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Sleight Of Hand Levitation Syrah 2012
Critical AcclaimAll Vintages
Born out of a chance meeting at the Sun Valley Wine Auction's trade tasting that developed into a deep friendship, and a shared passion for outstanding wine, rock and roll, and fun, Sleight of Hand Cellars is the brainchild (love child) of Trey Busch and Jerry Solomon. Following that initial meeting in 2002, Trey, Jerry, and the winery's third partner, Sandy Solomon, started doing annual wine dinners in Sun Valley while Trey worked as the winemaker at another local winery (a job he had taken after training under Eric Dunham of Dunham Cellars beginning in 2000). Those dinners continued for four years, until in 2006 Trey finally convinced Sandy and Jerry to come over to Walla Walla for a visit.
That visit proved to be life-changing for the three partners. In less than 24 hours after their arrival in Walla Walla, the Solomons had not only fallen in love with Walla Walla and its unique charm, but a deal had been struck to start the winery. In June of 2007 the winery officially opened its doors with a small storefront tasting room in Downtown Walla Walla, while renting space at another winery for production purposes. But great press, and outstanding scores from critics, soon changed those minimalist beginnings.
Sleight of Hand Cellars has two basic goals in its vision statement, to make world class wines and to have fun while doing it—a visit to the winery is all the proof anyone needs to confirm that the winery, and its partners, are succeeding on both fronts. The winery has been open for less than ten years, but in that time Sleight of Hand Cellars has been named one of "The Next Generation" of up and coming wineries in Washington State, as well as one of "The Next Cult Wineries" by Seattle Magazine. We have had numerous wines make the top 100 of Wine and Spirits Magazine, as well as Seattle Met Magazine.
A large and geographically diverse AVA capable of producing a wide variety of wine styles, the Columbia Valley AVA is home to 99% of Washington state’s total vineyard area. A small section of the AVA even extends into northern Oregon!
Because of its size, it is necessarily divided into several distinctive sub-AVAs, including Walla Walla Valley and Yakima Valley—which are both further split into smaller, noteworthy appellations. A region this size will of course have varied microclimates, but on the whole it experiences extreme winters and long, hot, dry summers. Frost is a common risk during winter and spring. The towering Cascade mountain range creates a rain shadow, keeping the valley relatively rain-free throughout the entire year, necessitating irrigation from the Columbia River. The lack of humidity combined with sandy soils allows for vines to be grown on their own rootstock, as phylloxera is not a serious concern.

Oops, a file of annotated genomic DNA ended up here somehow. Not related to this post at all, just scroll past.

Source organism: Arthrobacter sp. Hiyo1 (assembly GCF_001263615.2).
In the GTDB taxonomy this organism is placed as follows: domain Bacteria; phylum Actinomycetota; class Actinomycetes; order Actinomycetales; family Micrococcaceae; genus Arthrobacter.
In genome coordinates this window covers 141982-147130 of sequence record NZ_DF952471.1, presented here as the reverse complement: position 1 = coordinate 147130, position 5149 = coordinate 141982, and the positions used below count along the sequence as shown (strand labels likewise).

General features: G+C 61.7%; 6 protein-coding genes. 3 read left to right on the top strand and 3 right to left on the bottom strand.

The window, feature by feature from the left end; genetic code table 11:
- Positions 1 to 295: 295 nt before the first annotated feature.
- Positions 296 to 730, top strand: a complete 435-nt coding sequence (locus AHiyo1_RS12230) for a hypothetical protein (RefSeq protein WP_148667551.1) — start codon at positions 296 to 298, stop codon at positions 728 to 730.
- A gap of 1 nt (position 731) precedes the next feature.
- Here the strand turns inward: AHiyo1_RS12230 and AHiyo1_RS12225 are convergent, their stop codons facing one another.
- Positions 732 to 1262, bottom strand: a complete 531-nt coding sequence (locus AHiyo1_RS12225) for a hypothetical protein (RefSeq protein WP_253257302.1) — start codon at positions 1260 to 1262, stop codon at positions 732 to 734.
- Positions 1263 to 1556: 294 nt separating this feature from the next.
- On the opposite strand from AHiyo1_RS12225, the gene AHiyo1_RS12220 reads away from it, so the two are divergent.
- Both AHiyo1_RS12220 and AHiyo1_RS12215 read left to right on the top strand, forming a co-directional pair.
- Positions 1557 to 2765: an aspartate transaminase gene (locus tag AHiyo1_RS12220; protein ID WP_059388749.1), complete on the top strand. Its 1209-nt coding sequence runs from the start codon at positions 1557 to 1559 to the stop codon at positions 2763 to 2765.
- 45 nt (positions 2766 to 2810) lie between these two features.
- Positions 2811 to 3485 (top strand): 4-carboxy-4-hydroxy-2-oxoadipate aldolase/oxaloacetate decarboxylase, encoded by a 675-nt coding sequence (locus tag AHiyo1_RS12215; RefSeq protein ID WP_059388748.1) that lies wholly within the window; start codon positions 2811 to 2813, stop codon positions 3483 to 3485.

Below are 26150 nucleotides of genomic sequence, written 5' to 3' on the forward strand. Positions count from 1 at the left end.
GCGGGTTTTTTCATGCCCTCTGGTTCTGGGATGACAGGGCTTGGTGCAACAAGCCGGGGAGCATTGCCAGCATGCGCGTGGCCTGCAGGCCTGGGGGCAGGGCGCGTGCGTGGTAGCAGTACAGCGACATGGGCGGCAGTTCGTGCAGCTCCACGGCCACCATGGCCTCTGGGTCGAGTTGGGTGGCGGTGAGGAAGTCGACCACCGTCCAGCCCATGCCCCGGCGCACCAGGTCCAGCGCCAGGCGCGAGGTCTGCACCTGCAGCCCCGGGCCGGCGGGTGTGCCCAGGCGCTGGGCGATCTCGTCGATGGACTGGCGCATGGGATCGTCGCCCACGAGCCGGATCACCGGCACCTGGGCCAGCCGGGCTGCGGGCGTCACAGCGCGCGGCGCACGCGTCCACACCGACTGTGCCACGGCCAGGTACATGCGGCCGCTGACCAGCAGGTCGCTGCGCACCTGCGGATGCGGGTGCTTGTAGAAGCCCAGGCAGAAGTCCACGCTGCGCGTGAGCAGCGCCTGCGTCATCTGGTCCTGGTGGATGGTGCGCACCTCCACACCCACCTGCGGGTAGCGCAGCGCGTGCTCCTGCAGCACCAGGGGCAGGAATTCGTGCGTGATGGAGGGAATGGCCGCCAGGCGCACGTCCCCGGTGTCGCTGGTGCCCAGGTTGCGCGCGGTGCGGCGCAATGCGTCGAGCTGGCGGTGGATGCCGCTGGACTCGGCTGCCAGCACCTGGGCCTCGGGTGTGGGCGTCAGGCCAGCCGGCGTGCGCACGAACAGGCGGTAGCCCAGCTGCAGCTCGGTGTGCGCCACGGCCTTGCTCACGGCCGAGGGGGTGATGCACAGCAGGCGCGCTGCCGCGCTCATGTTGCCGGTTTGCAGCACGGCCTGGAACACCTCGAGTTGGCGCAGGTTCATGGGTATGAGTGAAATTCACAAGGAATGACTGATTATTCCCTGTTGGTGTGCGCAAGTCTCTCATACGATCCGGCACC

Red wines make up the majority of production in the Columbia Valley. Cabernet Sauvignon is the dominant variety here, where it produces wines with a pleasant balance of dark fruit and herbs. Wines made from Merlot are typically supple, with sweet red fruit and sometimes a hint of chocolate or mint. Syrah tends to be savory and Old-World-leaning, with a wide range of possible fruit flavors and plenty of spice. The most planted white varieties are Chardonnay and Riesling. These range in style from citrus and green apple dominant in cooler sites, to riper, fleshier wines with stone fruit flavors coming from the warmer vineyards.
Marked by unmistakable deep purple hue and savory aromatics, Syrah accounts for a good deal of some of the most intense, powerful and age-worthy reds in the world. Native to the Northern Rhône, Syrah still achieves some of its maximum potential here, especially from Hermitage and Côte-Rôtie.
Syrah also plays an important component in the canonical Southern Rhône blends based on Grenache, Syrah and Mourvèdre, adding color, depth, complexity and structure to the mix. Today these blends have become well-appreciated from key appellations of the New World, namely Australia, California and increasingly, with praise, from Washington.
In the Glass
Syrah typically shows aromas and flavors of purple fruits, fragrant violets, baking spice, white pepper and even bacon, smoke or black olive. In Australia, where it goes under the name Shiraz, it produces deep, dark, intense and often, jammy reds. While Northern Rhône examples are typically less fruity and more earthy, California appears increasingly capable of either style.
Flavorful Moroccan-spiced lamb, grilled meats, spareribs and hard, aged cheeses are perfect with Syrah. Blue cheeses are perfect with a dense and fruit-driven Australian Shiraz.
Due to the success of Australian “Shiraz,” winemakers throughout the world have adopted this synonym for Syrah when they have produced a plush and fruit forward wine made in the Australian style. As an aside, Australians are also fond of tempering their fruit-forward Shiraz by blending with Cabernet Sauvignon, which adds depth and structure.